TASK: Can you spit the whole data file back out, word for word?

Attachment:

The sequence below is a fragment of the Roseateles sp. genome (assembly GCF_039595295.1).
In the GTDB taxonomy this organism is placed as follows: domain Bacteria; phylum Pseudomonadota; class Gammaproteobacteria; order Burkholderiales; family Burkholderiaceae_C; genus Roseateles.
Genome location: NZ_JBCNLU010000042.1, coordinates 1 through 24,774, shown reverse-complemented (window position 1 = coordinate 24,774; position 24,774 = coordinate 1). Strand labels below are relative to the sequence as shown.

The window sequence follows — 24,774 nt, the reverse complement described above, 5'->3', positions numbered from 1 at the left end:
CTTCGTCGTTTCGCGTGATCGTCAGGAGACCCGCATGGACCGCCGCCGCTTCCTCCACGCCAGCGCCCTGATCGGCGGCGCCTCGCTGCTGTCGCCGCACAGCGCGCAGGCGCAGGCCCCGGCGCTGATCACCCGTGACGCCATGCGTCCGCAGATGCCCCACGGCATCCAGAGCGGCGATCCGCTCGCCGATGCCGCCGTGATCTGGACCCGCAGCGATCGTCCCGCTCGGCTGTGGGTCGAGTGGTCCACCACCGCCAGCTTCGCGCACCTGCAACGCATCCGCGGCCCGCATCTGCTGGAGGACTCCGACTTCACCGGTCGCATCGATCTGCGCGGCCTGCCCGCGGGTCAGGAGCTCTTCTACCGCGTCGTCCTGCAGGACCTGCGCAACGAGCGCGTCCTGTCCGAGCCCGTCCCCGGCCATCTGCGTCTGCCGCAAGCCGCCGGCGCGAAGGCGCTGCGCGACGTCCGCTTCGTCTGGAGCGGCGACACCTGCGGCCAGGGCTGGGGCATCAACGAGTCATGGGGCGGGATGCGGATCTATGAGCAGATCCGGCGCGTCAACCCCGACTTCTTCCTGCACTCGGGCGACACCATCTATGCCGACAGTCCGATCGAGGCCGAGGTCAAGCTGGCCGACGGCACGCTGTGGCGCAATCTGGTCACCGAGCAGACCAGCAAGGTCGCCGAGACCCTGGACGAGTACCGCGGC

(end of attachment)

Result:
The sequence below is a fragment of the Roseateles sp. genome (assembly GCF_039595295.1).
In the GTDB taxonomy this organism is placed as follows: domain Bacteria; phylum Pseudomonadota; class Gammaproteobacteria; order Burkholderiales; family Burkholderiaceae_C; genus Roseateles.
Genome location: NZ_JBCNLU010000042.1, coordinates 1 through 24,774, shown reverse-complemented (window position 1 = coordinate 24,774; position 24,774 = coordinate 1). Strand labels below are relative to the sequence as shown.

The window sequence follows — 24,774 nt, the reverse complement described above, 5'->3', positions numbered from 1 at the left end:
CTTCGTCGTTTCGCGTGATCGTCAGGAGACCCGCATGGACCGCCGCCGCTTCCTCCACGCCAGCGCCCTGATCGGCGGCGCCTCGCTGCTGTCGCCGCACAGCGCGCAGGCGCAGGCCCCGGCGCTGATCACCCGTGACGCCATGCGTCCGCAGATGCCCCACGGCATCCAGAGCGGCGATCCGCTCGCCGATGCCGCCGTGATCTGGACCCGCAGCGATCGTCCCGCTCGGCTGTGGGTCGAGTGGTCCACCACCGCCAGCTTCGCGCACCTGCAACGCATCCGCGGCCCGCATCTGCTGGAGGACTCCGACTTCACCGGTCGCATCGATCTGCGCGGCCTGCCCGCGGGTCAGGAGCTCTTCTACCGCGTCGTCCTGCAGGACCTGCGCAACGAGCGCGTCCTGTCCGAGCCCGTCCCCGGCCATCTGCGTCTGCCGCAAGCCGCCGGCGCGAAGGCGCTGCGCGACGTCCGCTTCGTCTGGAGCGGCGACACCTGCGGCCAGGGCTGGGGCATCAACGAGTCATGGGGCGGGATGCGGATCTATGAGCAGATCCGGCGCGTCAACCCCGACTTCTTCCTGCACTCGGGCGACACCATCTATGCCGACAGTCCGATCGAGGCCGAGGTCAAGCTGGCCGACGGCACGCTGTGGCGCAATCTGGTCACCGAGCAGACCAGCAAGGTCGCCGAGACCCTGGACGAGTACCGCGGC